Two weeks ago, I sat in the back of a conference room in New Jersey, watching events unfold at PDF’s most recent Parkinson’s Advocates in Research Learning Institute, as I have for the past seven years. For the eighth year in a row, we were prepping a group of people with PD and care partners to understand the research process and how they can pair up with researchers to improve it.
As I sat there, planning details for the next day and ways to make the training better, I looked up and it hit me – it is working.
New book by Soania Mathur.
Why does mom shuffle and stagger when she walks? What makes grandpa’s hand shake? Will grandma die of Parkinson’s disease (PD)?
When there is a diagnosis of Parkinson’s disease in the family, these questions may be on everyone’s minds. If we imagine the experience through the eyes of a child, it is easy to see how such questions can be even more overwhelming.
Who’s talking about sex and Parkinson’s disease? Despite the challenges that some people with Parkinson’s face in regards to sexuality and intimacy (one study showed 87 percent of people with PD experience some sort of issue related to sexuality) the conversation on the topic has been sparse.
That is why PDF hosted a webinar on the topic last September with Gila Bronner, M.P.H., M.S.W., C.S.T, which has been viewed by more than 2,000 people. And it’s why why we noticed last week when comedy writer Marc Jaffe published an essay published in the New York Times, Finding Equilibrium in Seesawing Libidos, covering this sensitive topic of sexuality and PD.
How did you spend your summer vacation? The students supported by PDF’s Summer Student Fellowship Program — a group that includes undergraduates and medical students — spend their summers working on PD-related research projects with mentors who have expertise in the field.
Typically, fellowships are offered for 10 weeks with an award of $4,000. Recently, we sat down with former Fellow Will Johnson, M.S., a pharmacology student at Case Western Reserve University, who was awarded funding in 2013, for a project entitled, “Investigating the role of enzyme mediated neuronal protection in Parkinson’s,” to hear about his summer and what he learned about Parkinson’s disease in the process.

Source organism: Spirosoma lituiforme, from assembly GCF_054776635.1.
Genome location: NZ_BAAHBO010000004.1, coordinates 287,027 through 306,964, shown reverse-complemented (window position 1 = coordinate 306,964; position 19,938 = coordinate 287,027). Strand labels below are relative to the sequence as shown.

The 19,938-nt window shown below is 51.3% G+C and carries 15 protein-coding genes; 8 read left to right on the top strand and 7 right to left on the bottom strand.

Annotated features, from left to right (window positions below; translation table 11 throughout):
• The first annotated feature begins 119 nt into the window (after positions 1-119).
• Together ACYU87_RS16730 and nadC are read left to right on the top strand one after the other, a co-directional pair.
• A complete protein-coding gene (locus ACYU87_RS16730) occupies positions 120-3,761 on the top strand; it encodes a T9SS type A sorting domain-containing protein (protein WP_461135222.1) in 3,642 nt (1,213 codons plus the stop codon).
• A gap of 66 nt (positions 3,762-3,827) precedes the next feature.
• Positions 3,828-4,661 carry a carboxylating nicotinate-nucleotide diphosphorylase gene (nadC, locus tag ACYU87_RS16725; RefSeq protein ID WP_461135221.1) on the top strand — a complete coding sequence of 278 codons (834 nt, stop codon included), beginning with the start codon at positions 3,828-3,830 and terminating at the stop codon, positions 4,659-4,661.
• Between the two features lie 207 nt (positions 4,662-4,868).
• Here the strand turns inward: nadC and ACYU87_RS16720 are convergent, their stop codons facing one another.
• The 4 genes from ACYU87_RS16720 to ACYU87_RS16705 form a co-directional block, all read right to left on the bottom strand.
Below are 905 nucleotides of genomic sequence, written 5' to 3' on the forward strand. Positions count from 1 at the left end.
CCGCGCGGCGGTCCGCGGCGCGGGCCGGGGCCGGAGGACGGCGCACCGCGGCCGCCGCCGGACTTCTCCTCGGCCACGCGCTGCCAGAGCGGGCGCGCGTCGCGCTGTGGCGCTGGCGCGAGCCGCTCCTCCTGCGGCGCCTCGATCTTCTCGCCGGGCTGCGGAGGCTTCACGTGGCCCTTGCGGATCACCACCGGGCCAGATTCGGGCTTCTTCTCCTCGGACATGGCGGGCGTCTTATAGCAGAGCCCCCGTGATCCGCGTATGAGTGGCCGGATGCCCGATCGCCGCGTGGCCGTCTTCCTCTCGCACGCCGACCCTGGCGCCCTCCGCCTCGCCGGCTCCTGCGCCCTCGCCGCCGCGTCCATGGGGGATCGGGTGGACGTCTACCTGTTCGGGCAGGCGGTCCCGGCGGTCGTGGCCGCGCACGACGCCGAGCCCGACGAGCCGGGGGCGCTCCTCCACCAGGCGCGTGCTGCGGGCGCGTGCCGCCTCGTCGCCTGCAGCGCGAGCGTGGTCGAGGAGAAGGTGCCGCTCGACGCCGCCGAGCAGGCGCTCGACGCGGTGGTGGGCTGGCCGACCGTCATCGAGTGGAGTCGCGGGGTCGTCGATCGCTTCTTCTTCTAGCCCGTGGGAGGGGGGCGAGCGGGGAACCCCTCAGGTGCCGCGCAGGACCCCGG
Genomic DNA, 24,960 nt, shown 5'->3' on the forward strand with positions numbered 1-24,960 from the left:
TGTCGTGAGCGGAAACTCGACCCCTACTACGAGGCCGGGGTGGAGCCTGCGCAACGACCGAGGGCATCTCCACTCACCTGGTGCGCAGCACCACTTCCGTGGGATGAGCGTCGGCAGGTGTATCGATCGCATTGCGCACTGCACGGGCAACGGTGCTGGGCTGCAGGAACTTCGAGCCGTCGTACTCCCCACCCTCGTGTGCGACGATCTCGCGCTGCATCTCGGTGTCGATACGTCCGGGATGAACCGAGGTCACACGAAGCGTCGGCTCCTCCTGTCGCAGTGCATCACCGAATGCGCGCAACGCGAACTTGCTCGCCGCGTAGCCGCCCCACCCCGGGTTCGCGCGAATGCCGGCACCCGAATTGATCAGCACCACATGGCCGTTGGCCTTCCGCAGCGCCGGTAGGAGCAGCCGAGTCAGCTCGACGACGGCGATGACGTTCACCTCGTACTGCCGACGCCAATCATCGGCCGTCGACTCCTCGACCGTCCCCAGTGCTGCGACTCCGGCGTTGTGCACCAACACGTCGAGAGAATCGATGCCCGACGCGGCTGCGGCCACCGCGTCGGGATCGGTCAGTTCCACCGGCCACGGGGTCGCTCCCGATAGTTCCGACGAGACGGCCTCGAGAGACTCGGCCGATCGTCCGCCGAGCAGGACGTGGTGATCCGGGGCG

Everyone is ready to wear their heart on their sleeve for Parkinson’s after the Kids Only PD Awareness T-Shirt Design Contest! The contest illustrated how everyone, no matter their age, can help to make a difference in the fight against Parkinson’s.
Just last week, the public voted for, “Together we can fight Parkinson’s,” a design created by 7-year-old Mabel Johnson, from among six finalists (see all the designs in the slideshow below), to be featured on the official 2015 PD Awareness T-Shirt. Mabel’s design was among nearly 40 endearing designs submitted by children ages five to 15. The designs, most of which were drawn by hand, honored loved ones living with Parkinson’s disease, including parents and grandparents.
For the past three years, the Parkinson’s Disease Foundation has been funding the research of young scientists in the New York metro area through our Lucien Côté Clinical Genetics Initiative.
Dr. Beck (VP, Scientific Affairs, PDF), Dr. Pan and mentor Dr. Yue; Dr. Li and mentor Dr. Noggle; and me.
It’s exciting because in studying how genes are affected by Parkinson’s, we can learn more about what goes wrong with PD overall … even in cases without a genetic cause.
Last Wednesday, we had a visit with two awardees and their faculty mentors at PDF’s office to get an update about their research. Both awardees are using an experimental technique called “induced-pluripotent stem cells” where they can actually take skin cells from a person who lives with PD (caused by a certain genetic mutation) and transform them into brain cells!